In-depth reviews

Fiat 500X SUV - Engines, drive & performance

The Fiat 500X offers a good balance of strong performance and wallet-friendly running costs

Carbuyer Rating

2.9 out of 5

Owners Rating

3.7 out of 5

Read owner reviews
Engines, drive & performance Rating

3.5 out of 5

The Fiat 500X shares its DNA with the Jeep Renegade, so offers a decent breadth of talent on and off road, but if the driving experience is high on your agenda, you need to choose your engine carefully.

What's pretty much a given in all versions of the 500X is that it handles well for a high-riding crossover, with controlled body lean in corners and sharp steering, although there's precious little feel or feedback from the latter. The ride quality, although firm, is generally comfortable, but the larger alloy wheels on higher-spec models rather highlight potholes and road surface imperfections, resulting in a jiggly ride. There are a few changes for the Sport trim, sharpening up the steering and lowering its ride height by 13mm.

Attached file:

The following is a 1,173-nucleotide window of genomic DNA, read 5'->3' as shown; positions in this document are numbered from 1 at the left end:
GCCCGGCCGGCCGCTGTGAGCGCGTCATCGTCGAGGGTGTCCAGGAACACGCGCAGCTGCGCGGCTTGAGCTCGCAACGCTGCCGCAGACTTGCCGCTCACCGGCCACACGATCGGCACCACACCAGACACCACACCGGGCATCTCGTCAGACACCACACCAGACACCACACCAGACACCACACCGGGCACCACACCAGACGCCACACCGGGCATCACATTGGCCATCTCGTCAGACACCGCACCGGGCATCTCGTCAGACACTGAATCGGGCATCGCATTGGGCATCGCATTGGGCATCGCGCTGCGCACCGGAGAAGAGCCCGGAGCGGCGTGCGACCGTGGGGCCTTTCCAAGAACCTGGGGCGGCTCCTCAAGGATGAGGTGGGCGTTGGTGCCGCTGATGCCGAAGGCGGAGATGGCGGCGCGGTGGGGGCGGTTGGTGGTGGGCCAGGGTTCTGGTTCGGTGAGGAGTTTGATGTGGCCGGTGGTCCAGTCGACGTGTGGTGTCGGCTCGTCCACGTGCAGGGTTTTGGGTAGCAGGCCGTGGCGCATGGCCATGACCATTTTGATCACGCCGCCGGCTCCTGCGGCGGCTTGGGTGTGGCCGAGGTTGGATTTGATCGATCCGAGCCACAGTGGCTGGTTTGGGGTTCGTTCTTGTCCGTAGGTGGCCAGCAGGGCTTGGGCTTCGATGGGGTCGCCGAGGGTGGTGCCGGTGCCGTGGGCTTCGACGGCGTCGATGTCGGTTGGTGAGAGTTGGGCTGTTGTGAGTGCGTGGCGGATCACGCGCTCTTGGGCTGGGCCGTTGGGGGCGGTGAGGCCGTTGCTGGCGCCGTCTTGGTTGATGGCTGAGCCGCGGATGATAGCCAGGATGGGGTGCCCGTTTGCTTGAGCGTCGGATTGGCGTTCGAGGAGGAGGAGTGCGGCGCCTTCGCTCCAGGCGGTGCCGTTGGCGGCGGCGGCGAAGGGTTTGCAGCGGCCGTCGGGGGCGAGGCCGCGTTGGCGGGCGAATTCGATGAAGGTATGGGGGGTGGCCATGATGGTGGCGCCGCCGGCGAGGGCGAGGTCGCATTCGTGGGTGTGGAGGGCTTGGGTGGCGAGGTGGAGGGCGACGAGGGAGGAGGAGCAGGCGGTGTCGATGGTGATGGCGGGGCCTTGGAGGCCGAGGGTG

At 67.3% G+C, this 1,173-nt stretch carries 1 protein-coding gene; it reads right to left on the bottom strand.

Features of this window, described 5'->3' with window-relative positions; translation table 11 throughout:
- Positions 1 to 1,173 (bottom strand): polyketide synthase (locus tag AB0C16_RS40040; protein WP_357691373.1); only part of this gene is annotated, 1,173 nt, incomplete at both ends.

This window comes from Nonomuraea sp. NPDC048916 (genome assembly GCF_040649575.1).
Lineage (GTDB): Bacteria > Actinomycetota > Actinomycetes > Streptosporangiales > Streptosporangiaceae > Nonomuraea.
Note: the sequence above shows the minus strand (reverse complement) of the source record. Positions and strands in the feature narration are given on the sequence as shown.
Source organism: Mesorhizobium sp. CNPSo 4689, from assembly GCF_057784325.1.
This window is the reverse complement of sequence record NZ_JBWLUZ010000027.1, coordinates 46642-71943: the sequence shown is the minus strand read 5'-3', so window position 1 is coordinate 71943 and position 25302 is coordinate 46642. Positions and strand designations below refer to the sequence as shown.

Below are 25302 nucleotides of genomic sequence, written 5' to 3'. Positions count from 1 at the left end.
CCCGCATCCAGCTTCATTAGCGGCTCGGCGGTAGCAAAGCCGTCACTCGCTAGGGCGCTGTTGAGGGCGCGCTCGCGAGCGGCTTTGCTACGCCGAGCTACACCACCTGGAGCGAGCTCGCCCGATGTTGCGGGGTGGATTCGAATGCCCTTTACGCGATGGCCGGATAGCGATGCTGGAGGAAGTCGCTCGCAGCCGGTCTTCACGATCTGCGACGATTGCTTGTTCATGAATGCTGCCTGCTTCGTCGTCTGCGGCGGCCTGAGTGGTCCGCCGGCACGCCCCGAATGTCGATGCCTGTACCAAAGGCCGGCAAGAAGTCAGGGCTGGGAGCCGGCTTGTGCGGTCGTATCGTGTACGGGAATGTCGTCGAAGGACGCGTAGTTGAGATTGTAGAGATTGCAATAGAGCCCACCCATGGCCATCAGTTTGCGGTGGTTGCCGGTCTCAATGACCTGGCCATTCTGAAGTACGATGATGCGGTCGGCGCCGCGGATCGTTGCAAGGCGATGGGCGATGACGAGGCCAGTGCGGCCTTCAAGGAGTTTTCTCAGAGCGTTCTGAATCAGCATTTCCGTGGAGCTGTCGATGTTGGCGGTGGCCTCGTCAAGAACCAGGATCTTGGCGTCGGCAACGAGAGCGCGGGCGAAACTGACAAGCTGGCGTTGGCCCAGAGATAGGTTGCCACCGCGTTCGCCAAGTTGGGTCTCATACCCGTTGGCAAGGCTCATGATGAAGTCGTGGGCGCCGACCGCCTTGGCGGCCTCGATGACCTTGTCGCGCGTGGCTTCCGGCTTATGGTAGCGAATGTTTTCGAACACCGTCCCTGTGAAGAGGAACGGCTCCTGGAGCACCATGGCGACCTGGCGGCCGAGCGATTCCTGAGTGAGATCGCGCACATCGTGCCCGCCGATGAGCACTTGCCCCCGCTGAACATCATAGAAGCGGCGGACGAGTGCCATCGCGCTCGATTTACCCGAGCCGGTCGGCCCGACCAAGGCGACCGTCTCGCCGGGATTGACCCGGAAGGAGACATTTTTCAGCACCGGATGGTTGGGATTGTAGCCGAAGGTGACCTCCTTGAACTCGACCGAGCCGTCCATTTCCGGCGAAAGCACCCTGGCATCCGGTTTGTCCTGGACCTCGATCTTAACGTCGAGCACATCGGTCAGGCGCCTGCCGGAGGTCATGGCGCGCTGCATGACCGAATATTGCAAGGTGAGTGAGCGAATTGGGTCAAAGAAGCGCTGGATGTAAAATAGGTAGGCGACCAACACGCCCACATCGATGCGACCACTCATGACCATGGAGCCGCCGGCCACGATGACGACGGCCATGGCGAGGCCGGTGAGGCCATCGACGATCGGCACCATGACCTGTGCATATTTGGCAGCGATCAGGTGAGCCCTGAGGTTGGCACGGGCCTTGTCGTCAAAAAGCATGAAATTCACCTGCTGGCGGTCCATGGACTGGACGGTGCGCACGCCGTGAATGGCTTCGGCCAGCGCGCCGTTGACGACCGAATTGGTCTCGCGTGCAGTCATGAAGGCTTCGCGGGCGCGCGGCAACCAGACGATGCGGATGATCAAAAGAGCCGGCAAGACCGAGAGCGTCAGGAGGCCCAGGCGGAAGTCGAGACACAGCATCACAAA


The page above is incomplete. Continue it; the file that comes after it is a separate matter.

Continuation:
Fiat 500X petrol engines

The 118bhp 1.0-litre turbocharged three-cylinder petrol engine is far better than the old 1.6-litre engine – in fact, it's our pick of the range. It still isn’t fast, with a 0-62mph time of 10.9 seconds, but acceleration feels lively and it’s powerful enough to make cruising at motorway speeds relaxing. Sadly, its six-speed manual gearbox lets the side down a little, with a ponderously long travel between the front and back rows of gears, and a slow, imprecise action.

The more powerful 148bhp 1.3-litre turbocharged petrol engine provides nippier performance, but is now only available as a used model. It came as standard with a slightly reluctant six-speed automatic gearbox, and its steering wheel paddles aren’t the most usable.

Its successor, a 1.5-litre mild-hybrid petrol engine, has a seven-speed automatic gearbox but it’s still a little lethargic and slow to respond. We’d like it to kick down a gear a bit sooner when you press the accelerator hard, and it doesn’t feel quite as sprightly as its 9.4-second 0-62mph time suggests.

The 48-volt hybrid system enables the engine to start on electric power; it can also creep in slow-moving traffic jams and park without using any fuel, plus it helps get the engine up to temperature quicker and reduce turbo lag. However, we’re not convinced that you should pay £4,000 more for the mild-hybrid engine than for an equivalent car with a 1.0-litre petrol engine.

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